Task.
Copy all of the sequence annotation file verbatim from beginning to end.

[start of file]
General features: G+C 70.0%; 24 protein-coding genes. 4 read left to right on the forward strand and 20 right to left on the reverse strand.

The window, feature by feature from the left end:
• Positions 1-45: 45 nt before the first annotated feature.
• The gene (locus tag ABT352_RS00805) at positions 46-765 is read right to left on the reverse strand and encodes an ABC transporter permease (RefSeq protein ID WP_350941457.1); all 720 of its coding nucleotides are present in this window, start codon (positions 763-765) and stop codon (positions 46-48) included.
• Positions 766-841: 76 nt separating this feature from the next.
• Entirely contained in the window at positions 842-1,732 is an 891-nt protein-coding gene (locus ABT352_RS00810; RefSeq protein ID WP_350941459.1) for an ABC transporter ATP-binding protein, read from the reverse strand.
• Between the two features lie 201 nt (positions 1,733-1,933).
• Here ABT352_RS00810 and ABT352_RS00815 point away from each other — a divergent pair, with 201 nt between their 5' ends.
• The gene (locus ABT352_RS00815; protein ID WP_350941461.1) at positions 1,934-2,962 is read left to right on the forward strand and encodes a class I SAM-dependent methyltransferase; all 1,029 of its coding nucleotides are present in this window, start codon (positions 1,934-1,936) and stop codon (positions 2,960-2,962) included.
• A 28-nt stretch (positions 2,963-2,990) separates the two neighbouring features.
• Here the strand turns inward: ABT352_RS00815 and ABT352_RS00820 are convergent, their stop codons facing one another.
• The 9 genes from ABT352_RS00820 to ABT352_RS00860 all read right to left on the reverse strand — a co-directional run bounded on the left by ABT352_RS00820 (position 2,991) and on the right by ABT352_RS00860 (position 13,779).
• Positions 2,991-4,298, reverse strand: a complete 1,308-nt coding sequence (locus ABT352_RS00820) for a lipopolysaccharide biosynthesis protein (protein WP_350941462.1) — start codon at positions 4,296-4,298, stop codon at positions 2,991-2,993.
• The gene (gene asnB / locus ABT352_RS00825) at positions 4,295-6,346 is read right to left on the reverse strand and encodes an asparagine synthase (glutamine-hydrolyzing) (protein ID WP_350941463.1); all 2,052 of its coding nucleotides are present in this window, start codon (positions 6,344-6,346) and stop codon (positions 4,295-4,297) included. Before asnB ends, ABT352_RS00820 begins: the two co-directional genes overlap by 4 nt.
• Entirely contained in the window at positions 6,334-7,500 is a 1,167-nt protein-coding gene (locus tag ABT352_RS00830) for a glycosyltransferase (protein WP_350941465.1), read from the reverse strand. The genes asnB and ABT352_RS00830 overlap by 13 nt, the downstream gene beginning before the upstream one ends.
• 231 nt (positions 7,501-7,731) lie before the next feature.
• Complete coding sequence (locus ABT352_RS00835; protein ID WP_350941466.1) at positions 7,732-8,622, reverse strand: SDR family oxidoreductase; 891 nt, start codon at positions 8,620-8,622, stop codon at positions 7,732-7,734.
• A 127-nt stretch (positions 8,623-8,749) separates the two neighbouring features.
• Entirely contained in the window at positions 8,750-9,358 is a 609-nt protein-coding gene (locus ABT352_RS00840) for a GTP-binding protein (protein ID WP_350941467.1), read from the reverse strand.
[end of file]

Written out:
General features: G+C 70.0%; 24 protein-coding genes. 4 read left to right on the forward strand and 20 right to left on the reverse strand.

The window, feature by feature from the left end:
• Positions 1-45: 45 nt before the first annotated feature.
• The gene (locus tag ABT352_RS00805) at positions 46-765 is read right to left on the reverse strand and encodes an ABC transporter permease (RefSeq protein ID WP_350941457.1); all 720 of its coding nucleotides are present in this window, start codon (positions 763-765) and stop codon (positions 46-48) included.
• Positions 766-841: 76 nt separating this feature from the next.
• Entirely contained in the window at positions 842-1,732 is an 891-nt protein-coding gene (locus ABT352_RS00810; RefSeq protein ID WP_350941459.1) for an ABC transporter ATP-binding protein, read from the reverse strand.
• Between the two features lie 201 nt (positions 1,733-1,933).
• Here ABT352_RS00810 and ABT352_RS00815 point away from each other — a divergent pair, with 201 nt between their 5' ends.
• The gene (locus ABT352_RS00815; protein ID WP_350941461.1) at positions 1,934-2,962 is read left to right on the forward strand and encodes a class I SAM-dependent methyltransferase; all 1,029 of its coding nucleotides are present in this window, start codon (positions 1,934-1,936) and stop codon (positions 2,960-2,962) included.
• A 28-nt stretch (positions 2,963-2,990) separates the two neighbouring features.
• Here the strand turns inward: ABT352_RS00815 and ABT352_RS00820 are convergent, their stop codons facing one another.
• The 9 genes from ABT352_RS00820 to ABT352_RS00860 all read right to left on the reverse strand — a co-directional run bounded on the left by ABT352_RS00820 (position 2,991) and on the right by ABT352_RS00860 (position 13,779).
• Positions 2,991-4,298, reverse strand: a complete 1,308-nt coding sequence (locus ABT352_RS00820) for a lipopolysaccharide biosynthesis protein (protein WP_350941462.1) — start codon at positions 4,296-4,298, stop codon at positions 2,991-2,993.
• The gene (gene asnB / locus ABT352_RS00825) at positions 4,295-6,346 is read right to left on the reverse strand and encodes an asparagine synthase (glutamine-hydrolyzing) (protein ID WP_350941463.1); all 2,052 of its coding nucleotides are present in this window, start codon (positions 6,344-6,346) and stop codon (positions 4,295-4,297) included. Before asnB ends, ABT352_RS00820 begins: the two co-directional genes overlap by 4 nt.
• Entirely contained in the window at positions 6,334-7,500 is a 1,167-nt protein-coding gene (locus tag ABT352_RS00830) for a glycosyltransferase (protein WP_350941465.1), read from the reverse strand. The genes asnB and ABT352_RS00830 overlap by 13 nt, the downstream gene beginning before the upstream one ends.
• 231 nt (positions 7,501-7,731) lie before the next feature.
• Complete coding sequence (locus ABT352_RS00835; protein ID WP_350941466.1) at positions 7,732-8,622, reverse strand: SDR family oxidoreductase; 891 nt, start codon at positions 8,620-8,622, stop codon at positions 7,732-7,734.
• A 127-nt stretch (positions 8,623-8,749) separates the two neighbouring features.
• Entirely contained in the window at positions 8,750-9,358 is a 609-nt protein-coding gene (locus ABT352_RS00840) for a GTP-binding protein (protein ID WP_350941467.1), read from the reverse strand.